A Lone Voice Crying in the Watery Wilderness

Source: Oceanus Magazine

And speaking of whales, here is a story of whales speaking—or more precisely, one whale, with its own, distinctive 52-hertz voice.

In 1989, a team of WHOI biologists first detected an unusual sound in the North Pacific Ocean. It had all the repetitive, low-frequency earmarks of a whale call, but at a unique frequency—52 hertz—far higher than the normal 15-to-25-hertz range of blue or fin whales. They recorded it again in 1990 and 1991.

With the end of the Cold War, the U.S. Navy partially declassified its Sound Surveillance System (SOSUS), a hydrophone network built to monitor Soviet submarines. Using SOSUS, the WHOI team picked up the lone call of the same 52-hertz whale and have tracked it every year since, as it roamed widely through the North Pacific, from offshore California to the Aleutian Islands off Alaska.

“It is perhaps difficult to accept that if this was a whale, that there could have been only one of this kind in this large oceanic expanse, yet in spite of comprehensive, careful monitoring year-round, only one call with these characteristics has been found anywhere, and there has been only one source each season,” the scientists wrote in their study, published in Deep-Sea Research. The research was conducted by Mary Ann Daher, Joseph George, David Rodriquez, and William Watkins, who pioneered the field of marine mammal acoustics with William Schevill at WHOI in the 1950s, and who died in September.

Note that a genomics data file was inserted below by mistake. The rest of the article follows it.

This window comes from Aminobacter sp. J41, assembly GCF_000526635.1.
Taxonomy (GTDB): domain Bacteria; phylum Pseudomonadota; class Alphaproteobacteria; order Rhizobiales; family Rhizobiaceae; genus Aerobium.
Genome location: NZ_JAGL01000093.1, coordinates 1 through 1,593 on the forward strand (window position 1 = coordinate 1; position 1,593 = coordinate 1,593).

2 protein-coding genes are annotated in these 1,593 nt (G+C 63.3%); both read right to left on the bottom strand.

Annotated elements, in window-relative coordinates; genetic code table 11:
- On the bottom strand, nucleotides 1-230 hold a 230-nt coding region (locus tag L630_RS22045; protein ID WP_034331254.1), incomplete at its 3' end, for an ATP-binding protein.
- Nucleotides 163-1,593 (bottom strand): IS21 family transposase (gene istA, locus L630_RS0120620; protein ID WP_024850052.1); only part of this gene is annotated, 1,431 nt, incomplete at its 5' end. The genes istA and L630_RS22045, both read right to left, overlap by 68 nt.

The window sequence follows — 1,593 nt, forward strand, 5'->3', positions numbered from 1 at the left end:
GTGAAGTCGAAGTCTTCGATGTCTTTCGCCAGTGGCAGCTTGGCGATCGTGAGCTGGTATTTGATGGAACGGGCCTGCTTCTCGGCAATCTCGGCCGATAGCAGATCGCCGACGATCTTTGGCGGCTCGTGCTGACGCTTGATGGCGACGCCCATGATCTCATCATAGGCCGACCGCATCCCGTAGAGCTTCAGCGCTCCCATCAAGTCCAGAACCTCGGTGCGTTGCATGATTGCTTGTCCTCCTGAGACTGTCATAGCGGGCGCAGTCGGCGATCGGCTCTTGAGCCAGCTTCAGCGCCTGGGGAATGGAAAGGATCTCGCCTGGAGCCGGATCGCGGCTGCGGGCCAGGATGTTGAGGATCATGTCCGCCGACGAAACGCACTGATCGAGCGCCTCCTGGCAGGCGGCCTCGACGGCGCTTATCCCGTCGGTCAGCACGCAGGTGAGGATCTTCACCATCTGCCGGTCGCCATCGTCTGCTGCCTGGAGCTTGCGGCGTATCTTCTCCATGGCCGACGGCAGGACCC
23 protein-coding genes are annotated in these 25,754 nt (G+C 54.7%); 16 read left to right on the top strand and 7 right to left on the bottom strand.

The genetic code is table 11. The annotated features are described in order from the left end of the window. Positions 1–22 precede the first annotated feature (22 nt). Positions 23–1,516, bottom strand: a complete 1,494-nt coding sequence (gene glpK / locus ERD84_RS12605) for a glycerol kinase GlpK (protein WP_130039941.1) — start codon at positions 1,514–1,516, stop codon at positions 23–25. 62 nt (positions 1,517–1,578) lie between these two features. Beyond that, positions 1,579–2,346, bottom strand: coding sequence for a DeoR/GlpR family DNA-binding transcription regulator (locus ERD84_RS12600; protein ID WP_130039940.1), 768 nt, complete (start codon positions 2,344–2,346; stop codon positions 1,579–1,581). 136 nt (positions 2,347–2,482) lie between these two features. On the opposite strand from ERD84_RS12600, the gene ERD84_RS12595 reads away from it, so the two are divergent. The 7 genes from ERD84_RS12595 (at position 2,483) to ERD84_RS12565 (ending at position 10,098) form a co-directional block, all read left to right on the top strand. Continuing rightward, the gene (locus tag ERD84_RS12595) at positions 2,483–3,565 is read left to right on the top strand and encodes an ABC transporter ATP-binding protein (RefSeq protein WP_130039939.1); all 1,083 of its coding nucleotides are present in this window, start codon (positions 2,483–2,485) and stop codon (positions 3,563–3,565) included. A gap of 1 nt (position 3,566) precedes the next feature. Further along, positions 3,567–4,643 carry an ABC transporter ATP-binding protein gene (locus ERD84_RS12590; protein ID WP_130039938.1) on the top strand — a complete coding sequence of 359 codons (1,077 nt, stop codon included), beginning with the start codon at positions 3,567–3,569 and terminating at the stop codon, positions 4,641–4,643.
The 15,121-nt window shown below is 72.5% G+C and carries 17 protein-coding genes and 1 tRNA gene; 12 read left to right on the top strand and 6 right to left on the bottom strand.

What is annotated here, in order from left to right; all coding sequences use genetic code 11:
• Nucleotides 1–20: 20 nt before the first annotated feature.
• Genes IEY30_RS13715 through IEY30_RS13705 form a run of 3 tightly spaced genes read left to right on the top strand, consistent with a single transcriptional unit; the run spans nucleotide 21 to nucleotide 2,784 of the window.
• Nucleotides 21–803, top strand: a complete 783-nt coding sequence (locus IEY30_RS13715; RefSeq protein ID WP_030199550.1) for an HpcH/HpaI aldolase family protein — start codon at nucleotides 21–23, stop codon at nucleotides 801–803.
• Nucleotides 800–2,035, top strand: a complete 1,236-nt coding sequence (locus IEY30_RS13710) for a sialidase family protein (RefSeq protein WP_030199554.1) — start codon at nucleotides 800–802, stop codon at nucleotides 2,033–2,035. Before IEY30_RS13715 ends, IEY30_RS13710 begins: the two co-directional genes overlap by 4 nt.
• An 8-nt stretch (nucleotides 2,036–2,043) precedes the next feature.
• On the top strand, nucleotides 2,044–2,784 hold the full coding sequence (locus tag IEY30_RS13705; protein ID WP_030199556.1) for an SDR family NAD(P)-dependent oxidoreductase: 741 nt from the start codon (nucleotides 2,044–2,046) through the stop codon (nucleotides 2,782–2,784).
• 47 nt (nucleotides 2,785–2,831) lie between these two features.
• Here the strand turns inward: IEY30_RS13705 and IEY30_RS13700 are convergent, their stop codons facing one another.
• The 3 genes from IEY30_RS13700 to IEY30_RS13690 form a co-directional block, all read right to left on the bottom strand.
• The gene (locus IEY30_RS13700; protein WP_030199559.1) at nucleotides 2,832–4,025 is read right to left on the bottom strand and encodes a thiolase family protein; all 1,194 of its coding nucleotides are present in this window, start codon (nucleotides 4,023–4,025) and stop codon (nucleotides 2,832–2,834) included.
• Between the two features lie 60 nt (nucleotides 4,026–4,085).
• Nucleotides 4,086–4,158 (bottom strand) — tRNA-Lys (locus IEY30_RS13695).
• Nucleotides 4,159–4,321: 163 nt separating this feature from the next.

The 52-hertz call may be due to a malformation, or the whale may be a hybrid of two species, the scientists speculated, but whatever the cause, it “has provided an unusual opportunity to document the seasonal activities of what we believe to be an individual whale.”

Every year over the 12-year span, the WHOI team has picked up the 52-hertz call sometime between August and December and monitored it until the whale swam out of range, always within a few weeks in January or early February. Traveling 31 to 69 kilometers per day, it was tracked over a low of 708 kilometers one season and a high of 11,062 kilometers in 2002-03.

“The usual tracking for an individual whales last hours at best,” the scientists said.

Over the years, the research has been supported by a variety of Navy sources, the U.S. Army Corps of Engineers, the Department of Defense, and the National Marine Fisheries Services. “WHOI maintained the continuity of the program between increments of formal support,” the scientists said.

Lonny Lippsett

Originally published: April 5, 2005